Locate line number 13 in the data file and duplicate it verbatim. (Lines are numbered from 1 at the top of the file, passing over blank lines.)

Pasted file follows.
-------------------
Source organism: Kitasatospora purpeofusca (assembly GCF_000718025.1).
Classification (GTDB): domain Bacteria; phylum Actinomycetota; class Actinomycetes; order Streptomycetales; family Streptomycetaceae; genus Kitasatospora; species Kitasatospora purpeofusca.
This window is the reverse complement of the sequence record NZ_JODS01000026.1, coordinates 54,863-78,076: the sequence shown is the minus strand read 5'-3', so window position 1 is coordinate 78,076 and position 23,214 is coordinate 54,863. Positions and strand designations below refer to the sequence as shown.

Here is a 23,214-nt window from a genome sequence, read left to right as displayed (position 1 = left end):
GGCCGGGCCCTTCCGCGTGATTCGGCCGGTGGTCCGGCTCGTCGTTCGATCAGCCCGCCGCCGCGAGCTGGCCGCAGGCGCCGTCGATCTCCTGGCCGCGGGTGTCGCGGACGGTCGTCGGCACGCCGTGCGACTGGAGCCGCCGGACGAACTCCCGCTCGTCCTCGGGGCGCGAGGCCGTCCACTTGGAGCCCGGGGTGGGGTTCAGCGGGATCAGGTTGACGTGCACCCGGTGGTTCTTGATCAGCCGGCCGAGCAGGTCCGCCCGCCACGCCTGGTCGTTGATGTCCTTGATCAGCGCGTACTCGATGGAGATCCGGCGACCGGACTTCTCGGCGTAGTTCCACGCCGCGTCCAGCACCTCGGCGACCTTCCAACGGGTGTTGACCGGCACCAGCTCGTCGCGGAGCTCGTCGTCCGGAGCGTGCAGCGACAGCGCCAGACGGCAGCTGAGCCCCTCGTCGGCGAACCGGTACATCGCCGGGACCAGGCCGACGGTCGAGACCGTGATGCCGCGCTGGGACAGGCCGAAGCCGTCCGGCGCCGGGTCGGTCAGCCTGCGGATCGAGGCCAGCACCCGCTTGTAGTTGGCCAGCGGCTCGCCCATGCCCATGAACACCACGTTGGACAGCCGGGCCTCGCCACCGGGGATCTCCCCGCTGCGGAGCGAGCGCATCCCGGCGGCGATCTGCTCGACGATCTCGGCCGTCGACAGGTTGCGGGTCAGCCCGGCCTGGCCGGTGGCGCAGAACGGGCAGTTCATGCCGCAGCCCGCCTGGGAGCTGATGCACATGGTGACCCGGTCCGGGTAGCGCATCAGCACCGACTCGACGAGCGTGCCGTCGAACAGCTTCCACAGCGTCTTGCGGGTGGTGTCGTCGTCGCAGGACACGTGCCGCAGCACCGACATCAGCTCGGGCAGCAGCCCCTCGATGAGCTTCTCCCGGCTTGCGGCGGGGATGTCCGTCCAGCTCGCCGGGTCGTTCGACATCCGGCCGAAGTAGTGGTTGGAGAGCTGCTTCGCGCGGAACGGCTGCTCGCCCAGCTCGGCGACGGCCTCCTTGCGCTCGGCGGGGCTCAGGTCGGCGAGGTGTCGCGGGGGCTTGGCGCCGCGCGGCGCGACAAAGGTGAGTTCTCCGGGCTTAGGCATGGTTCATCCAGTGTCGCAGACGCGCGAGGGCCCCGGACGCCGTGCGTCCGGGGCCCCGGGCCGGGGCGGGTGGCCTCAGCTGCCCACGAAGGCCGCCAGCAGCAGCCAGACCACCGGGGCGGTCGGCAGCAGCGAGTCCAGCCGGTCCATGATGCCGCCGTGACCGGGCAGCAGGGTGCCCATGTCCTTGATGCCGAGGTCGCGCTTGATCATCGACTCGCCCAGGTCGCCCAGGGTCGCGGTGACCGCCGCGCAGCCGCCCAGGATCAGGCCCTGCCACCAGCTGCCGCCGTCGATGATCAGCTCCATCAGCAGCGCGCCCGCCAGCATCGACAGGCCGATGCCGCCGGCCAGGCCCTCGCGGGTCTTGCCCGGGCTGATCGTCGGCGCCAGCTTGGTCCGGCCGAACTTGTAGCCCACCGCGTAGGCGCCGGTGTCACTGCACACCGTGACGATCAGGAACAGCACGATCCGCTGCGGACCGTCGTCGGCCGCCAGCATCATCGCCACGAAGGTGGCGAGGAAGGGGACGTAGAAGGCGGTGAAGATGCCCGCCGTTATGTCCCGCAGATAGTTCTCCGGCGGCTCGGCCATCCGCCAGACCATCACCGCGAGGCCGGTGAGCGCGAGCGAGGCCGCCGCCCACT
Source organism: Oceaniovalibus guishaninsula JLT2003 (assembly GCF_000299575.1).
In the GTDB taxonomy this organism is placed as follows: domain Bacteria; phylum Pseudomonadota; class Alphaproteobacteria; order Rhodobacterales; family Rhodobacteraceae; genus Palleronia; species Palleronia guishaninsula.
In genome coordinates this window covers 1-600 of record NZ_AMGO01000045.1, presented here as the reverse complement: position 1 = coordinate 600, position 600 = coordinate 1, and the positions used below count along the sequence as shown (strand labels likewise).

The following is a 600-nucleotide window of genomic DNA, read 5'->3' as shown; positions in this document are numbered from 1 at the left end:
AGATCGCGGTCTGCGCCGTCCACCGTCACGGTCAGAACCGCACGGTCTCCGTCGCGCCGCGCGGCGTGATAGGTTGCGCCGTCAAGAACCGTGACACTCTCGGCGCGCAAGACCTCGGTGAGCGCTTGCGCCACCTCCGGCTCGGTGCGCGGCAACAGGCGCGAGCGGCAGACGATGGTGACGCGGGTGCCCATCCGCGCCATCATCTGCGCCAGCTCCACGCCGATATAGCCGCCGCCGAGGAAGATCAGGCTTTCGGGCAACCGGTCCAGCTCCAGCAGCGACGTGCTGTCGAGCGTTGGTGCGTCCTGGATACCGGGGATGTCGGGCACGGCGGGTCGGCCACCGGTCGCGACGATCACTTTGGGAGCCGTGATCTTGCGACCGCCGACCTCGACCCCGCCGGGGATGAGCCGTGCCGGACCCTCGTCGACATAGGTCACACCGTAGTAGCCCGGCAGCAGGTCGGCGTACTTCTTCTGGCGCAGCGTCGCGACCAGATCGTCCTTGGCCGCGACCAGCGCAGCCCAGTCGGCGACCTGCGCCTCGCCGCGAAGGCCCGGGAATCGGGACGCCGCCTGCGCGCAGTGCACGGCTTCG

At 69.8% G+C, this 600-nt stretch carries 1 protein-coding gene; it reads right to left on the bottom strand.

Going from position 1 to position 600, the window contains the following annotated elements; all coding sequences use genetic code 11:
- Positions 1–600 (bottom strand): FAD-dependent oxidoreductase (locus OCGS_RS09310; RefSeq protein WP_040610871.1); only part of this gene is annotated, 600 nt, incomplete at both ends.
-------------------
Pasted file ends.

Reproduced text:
- Positions 1–600 (bottom strand): FAD-dependent oxidoreductase (locus OCGS_RS09310; RefSeq protein WP_040610871.1); only part of this gene is annotated, 600 nt, incomplete at both ends.